Rahimi A, Bourauel C, Jager A, Gedrange T, Heinemann F
Journal of Physiology and Pharmacology 2009 December, 60(Suppl 8): 107-12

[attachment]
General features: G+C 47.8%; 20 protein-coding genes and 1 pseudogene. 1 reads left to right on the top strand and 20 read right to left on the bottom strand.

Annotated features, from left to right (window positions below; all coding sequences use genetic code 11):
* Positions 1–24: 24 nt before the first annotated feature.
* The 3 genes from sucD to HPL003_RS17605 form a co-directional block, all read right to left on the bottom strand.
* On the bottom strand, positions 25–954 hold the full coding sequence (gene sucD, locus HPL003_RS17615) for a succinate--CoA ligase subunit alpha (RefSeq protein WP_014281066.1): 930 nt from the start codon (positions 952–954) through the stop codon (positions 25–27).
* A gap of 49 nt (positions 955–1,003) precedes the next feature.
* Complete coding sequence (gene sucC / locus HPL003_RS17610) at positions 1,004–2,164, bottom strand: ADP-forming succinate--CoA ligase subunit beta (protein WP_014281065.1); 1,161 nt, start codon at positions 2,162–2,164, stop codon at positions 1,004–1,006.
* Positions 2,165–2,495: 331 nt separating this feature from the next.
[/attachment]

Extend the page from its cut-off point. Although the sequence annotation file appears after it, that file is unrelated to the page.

Osseointegration of dental implants up-to-date is a well-confirmed phenomenon, however the long-term stability and integrity of the bone and soft tissue collar is under discussion. A homogenous distribution of the bone loading is a prerequisite for bone modelling and preservation in the neck area while overload must be avoided. Based on the finite element method (FEM) models of implants without and with a fine thread (implant types Tiolox® and tioLogic®) with surrounding bone were generated and analysed using the FE program system MSC.Marc/Mentat. The alveolar bone was considered to be an idealized segment with a cortical bone thickness of 2 or 3 mm, respectively with an enclosed spongy bone. The implants were loaded with forces up to 300 N in two different directions, in the first case with a purely vertical force and in other case with an additional lateral force component with an angle of 45 degrees with respect to the occlusal plane. The deflections of the implants ranged from 0.004 to 0.017 mm in the load direction, depending on the implant diameter and the cortical bone thickness. When considering a physiological vertical load of a maximum of 100 N, the highest strains were about 2100 micro strain in the spongy bone. Within the fine thread in the neck area of the implant, the maximum stresses were increased in the cortical bone by 3 %. The improvement of implant anchorage in the cortical bone reduced the strains in the spongious bone, at the same time there were no additional stress peaks visible at the fine thread region.